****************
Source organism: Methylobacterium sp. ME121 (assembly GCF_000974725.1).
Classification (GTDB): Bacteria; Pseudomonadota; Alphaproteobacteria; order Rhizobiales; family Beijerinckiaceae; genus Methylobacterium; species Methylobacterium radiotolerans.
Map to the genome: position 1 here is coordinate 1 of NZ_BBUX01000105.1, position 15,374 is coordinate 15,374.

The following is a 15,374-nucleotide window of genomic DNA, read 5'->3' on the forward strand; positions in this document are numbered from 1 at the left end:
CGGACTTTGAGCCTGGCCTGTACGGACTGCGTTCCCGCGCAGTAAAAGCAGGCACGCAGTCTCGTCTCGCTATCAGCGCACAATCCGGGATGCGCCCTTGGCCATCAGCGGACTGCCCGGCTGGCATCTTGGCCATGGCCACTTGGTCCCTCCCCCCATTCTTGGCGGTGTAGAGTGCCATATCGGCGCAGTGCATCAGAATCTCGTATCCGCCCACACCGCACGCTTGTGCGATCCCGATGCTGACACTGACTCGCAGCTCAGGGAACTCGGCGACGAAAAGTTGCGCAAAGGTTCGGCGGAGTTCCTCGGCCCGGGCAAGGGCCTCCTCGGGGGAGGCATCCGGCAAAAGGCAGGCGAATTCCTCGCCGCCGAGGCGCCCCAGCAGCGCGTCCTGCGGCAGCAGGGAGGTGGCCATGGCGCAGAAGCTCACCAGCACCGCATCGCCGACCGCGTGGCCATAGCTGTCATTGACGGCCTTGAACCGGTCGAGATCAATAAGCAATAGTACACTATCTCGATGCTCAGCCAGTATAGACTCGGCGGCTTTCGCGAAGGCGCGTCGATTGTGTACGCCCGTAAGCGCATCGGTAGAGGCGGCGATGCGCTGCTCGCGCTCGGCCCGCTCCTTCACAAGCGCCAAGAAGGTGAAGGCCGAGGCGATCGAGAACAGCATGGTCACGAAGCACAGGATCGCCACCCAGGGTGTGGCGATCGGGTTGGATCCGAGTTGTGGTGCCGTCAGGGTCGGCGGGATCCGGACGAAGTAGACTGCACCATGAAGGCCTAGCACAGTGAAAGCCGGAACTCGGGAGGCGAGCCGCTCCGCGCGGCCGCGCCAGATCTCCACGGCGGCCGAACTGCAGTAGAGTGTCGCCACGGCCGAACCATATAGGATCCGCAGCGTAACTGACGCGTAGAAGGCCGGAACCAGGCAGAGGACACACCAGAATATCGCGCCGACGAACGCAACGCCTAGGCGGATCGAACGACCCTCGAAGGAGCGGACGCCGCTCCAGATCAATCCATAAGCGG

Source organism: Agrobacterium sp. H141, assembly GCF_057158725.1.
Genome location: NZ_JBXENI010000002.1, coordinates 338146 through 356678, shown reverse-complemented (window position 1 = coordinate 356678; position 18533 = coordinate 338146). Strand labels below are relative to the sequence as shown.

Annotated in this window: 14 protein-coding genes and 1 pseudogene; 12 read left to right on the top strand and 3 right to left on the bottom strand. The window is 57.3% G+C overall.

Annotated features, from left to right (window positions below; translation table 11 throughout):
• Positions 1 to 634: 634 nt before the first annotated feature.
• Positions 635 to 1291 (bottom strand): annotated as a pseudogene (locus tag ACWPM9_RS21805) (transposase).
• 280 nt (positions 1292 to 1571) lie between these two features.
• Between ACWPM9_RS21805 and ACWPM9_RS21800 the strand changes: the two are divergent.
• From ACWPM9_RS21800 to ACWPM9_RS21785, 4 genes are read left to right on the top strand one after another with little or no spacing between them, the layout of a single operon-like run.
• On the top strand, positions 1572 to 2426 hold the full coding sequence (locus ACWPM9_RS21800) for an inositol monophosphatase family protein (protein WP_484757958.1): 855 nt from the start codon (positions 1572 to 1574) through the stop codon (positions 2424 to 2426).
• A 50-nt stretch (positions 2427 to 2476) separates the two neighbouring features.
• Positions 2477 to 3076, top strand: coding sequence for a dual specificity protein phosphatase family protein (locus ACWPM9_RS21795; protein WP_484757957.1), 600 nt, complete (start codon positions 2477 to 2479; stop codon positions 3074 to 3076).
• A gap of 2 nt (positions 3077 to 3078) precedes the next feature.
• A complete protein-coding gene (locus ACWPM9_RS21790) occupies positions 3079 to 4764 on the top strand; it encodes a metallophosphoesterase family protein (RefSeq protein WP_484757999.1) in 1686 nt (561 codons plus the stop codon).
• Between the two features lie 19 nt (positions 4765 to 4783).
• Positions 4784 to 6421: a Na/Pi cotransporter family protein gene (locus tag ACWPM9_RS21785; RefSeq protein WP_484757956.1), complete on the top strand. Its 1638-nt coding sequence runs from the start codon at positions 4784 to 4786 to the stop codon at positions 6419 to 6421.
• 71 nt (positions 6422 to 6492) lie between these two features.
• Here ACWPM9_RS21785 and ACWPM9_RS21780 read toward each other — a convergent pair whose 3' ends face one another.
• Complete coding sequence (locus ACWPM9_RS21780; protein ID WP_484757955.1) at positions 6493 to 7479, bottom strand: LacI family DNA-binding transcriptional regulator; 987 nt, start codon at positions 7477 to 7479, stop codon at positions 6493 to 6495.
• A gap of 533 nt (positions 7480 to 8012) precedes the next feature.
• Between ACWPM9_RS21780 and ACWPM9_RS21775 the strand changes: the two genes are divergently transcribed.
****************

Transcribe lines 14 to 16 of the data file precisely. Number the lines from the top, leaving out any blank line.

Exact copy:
• From ACWPM9_RS21800 to ACWPM9_RS21785, 4 genes are read left to right on the top strand one after another with little or no spacing between them, the layout of a single operon-like run.
• On the top strand, positions 1572 to 2426 hold the full coding sequence (locus ACWPM9_RS21800) for an inositol monophosphatase family protein (protein WP_484757958.1): 855 nt from the start codon (positions 1572 to 1574) through the stop codon (positions 2424 to 2426).
• A 50-nt stretch (positions 2427 to 2476) separates the two neighbouring features.